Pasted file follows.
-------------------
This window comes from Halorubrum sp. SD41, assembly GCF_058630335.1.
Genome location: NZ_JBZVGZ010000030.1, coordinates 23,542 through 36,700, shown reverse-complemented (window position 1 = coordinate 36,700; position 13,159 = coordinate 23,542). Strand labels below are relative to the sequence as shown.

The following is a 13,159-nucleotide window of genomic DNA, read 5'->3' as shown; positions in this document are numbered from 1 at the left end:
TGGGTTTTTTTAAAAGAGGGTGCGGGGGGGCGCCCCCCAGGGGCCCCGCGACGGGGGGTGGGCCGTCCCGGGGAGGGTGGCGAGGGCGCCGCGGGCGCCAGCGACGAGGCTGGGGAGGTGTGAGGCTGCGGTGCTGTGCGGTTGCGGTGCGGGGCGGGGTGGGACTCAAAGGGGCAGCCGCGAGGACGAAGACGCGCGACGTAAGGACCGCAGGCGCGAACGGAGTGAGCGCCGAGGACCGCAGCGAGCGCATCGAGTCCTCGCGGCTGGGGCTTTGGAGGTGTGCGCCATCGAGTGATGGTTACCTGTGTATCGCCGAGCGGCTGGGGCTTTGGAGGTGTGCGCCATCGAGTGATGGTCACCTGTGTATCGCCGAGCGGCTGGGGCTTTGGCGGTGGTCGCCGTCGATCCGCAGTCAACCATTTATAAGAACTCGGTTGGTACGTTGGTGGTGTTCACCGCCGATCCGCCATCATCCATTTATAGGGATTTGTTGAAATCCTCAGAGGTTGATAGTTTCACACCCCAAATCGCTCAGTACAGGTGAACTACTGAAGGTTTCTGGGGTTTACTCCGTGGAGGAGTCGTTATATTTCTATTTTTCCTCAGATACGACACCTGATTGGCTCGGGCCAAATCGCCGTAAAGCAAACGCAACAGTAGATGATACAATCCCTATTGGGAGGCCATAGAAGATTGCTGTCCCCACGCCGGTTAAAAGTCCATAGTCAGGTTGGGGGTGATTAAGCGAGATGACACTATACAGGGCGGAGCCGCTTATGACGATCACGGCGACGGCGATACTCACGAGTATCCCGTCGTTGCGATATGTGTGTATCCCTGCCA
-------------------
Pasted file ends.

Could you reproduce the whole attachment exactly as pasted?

This window comes from Halorubrum sp. SD41, assembly GCF_058630335.1.
Genome location: NZ_JBZVGZ010000030.1, coordinates 23,542 through 36,700, shown reverse-complemented (window position 1 = coordinate 36,700; position 13,159 = coordinate 23,542). Strand labels below are relative to the sequence as shown.

The following is a 13,159-nucleotide window of genomic DNA, read 5'->3' as shown; positions in this document are numbered from 1 at the left end:
TGGGTTTTTTTAAAAGAGGGTGCGGGGGGGCGCCCCCCAGGGGCCCCGCGACGGGGGGTGGGCCGTCCCGGGGAGGGTGGCGAGGGCGCCGCGGGCGCCAGCGACGAGGCTGGGGAGGTGTGAGGCTGCGGTGCTGTGCGGTTGCGGTGCGGGGCGGGGTGGGACTCAAAGGGGCAGCCGCGAGGACGAAGACGCGCGACGTAAGGACCGCAGGCGCGAACGGAGTGAGCGCCGAGGACCGCAGCGAGCGCATCGAGTCCTCGCGGCTGGGGCTTTGGAGGTGTGCGCCATCGAGTGATGGTTACCTGTGTATCGCCGAGCGGCTGGGGCTTTGGAGGTGTGCGCCATCGAGTGATGGTCACCTGTGTATCGCCGAGCGGCTGGGGCTTTGGCGGTGGTCGCCGTCGATCCGCAGTCAACCATTTATAAGAACTCGGTTGGTACGTTGGTGGTGTTCACCGCCGATCCGCCATCATCCATTTATAGGGATTTGTTGAAATCCTCAGAGGTTGATAGTTTCACACCCCAAATCGCTCAGTACAGGTGAACTACTGAAGGTTTCTGGGGTTTACTCCGTGGAGGAGTCGTTATATTTCTATTTTTCCTCAGATACGACACCTGATTGGCTCGGGCCAAATCGCCGTAAAGCAAACGCAACAGTAGATGATACAATCCCTATTGGGAGGCCATAGAAGATTGCTGTCCCCACGCCGGTTAAAAGTCCATAGTCAGGTTGGGGGTGATTAAGCGAGATGACACTATACAGGGCGGAGCCGCTTATGACGATCACGGCGACGGCGATACTCACGAGTATCCCGTCGTTGCGATATGTGTGTATCCCTGCCA